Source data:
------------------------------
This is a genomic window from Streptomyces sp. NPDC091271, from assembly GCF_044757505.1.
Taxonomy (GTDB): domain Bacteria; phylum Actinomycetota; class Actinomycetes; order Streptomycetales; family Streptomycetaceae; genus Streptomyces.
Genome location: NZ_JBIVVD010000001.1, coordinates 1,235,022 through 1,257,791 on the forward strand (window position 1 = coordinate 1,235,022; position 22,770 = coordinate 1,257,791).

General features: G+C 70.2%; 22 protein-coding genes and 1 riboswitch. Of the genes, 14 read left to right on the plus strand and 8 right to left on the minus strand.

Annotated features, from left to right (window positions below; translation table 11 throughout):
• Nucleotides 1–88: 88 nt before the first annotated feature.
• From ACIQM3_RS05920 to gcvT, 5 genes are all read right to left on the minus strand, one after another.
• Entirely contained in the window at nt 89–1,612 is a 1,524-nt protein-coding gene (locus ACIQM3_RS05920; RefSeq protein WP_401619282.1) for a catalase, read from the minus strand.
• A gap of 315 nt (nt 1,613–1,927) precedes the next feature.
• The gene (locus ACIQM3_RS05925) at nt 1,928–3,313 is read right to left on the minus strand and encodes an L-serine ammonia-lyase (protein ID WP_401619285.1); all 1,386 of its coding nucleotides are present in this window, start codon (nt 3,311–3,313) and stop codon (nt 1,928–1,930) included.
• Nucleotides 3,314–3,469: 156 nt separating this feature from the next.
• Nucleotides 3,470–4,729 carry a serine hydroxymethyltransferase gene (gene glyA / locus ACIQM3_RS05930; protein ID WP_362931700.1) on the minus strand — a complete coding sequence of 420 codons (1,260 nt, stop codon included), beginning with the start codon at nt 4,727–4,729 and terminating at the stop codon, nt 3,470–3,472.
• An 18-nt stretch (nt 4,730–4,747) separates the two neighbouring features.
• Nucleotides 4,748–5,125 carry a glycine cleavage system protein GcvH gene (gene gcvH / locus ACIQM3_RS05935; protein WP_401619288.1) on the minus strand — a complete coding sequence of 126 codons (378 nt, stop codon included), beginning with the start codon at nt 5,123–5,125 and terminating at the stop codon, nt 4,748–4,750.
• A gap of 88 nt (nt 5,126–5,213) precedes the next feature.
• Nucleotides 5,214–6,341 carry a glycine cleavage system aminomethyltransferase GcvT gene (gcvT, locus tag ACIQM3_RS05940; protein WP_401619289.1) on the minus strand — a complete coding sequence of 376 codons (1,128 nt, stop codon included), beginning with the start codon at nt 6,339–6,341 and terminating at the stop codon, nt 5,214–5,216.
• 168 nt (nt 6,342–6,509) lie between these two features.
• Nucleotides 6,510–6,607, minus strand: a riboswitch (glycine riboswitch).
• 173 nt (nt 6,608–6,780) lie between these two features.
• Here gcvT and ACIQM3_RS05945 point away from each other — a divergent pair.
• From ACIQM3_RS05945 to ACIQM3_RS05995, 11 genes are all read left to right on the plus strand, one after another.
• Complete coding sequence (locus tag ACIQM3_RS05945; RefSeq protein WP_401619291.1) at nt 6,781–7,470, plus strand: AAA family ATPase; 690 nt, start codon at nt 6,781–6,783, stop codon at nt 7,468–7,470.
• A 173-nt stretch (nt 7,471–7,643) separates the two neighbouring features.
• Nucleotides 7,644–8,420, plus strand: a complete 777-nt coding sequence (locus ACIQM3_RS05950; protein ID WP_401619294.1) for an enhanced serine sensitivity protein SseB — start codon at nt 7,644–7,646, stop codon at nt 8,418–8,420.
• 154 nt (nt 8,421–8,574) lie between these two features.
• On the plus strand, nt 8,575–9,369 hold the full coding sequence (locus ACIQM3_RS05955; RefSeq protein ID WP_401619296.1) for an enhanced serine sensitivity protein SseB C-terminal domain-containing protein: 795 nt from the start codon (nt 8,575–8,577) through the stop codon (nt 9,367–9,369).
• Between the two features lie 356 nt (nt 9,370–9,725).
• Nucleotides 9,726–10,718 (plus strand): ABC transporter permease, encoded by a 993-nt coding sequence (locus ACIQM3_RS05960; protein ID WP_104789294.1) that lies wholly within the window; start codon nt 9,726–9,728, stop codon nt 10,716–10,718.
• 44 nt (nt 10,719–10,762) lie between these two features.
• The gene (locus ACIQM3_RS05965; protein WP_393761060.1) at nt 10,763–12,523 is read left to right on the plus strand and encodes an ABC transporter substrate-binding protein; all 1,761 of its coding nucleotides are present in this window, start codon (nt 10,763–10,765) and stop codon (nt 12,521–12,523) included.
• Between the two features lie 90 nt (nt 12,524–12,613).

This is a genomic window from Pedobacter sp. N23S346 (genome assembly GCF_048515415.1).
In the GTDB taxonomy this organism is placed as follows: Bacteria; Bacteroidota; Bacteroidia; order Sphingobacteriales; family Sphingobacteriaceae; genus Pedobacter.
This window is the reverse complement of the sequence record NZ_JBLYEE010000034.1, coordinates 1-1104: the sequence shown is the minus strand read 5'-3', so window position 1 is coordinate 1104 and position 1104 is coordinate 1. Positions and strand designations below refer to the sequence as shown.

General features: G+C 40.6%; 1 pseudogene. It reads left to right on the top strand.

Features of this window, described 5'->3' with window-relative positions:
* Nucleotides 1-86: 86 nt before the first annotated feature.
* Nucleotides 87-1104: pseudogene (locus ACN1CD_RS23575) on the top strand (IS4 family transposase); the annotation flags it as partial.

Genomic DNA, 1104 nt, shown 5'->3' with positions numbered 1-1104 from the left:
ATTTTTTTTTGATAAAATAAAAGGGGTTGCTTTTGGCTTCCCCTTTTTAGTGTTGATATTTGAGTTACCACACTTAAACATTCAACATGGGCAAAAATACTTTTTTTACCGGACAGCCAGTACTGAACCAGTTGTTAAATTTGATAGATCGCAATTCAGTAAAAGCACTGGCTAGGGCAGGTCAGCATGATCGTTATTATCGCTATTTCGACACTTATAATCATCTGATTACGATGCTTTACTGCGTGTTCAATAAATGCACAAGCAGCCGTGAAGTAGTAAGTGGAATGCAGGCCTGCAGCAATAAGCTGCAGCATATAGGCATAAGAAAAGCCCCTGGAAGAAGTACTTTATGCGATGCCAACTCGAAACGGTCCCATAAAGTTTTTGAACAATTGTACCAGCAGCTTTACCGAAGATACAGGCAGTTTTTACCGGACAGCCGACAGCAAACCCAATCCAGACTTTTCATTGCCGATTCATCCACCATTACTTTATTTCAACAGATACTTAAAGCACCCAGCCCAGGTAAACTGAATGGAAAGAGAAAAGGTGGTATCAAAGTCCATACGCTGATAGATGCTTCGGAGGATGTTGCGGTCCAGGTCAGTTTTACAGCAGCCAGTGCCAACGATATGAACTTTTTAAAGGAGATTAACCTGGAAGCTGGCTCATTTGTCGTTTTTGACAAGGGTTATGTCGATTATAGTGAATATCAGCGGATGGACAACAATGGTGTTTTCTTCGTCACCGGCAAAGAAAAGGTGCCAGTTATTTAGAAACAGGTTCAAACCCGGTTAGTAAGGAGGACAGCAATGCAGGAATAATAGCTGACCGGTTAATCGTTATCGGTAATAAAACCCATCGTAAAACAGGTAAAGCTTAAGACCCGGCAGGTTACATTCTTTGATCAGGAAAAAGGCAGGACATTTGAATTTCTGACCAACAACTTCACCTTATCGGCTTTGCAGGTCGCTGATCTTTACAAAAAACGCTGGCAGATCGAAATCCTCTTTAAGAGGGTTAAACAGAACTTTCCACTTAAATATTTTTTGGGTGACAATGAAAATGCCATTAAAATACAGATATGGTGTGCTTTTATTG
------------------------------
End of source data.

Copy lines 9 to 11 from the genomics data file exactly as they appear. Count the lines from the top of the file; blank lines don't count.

• A gap of 315 nt (nt 1,613–1,927) precedes the next feature.
• The gene (locus ACIQM3_RS05925) at nt 1,928–3,313 is read right to left on the minus strand and encodes an L-serine ammonia-lyase (protein ID WP_401619285.1); all 1,386 of its coding nucleotides are present in this window, start codon (nt 3,311–3,313) and stop codon (nt 1,928–1,930) included.
• Nucleotides 3,314–3,469: 156 nt separating this feature from the next.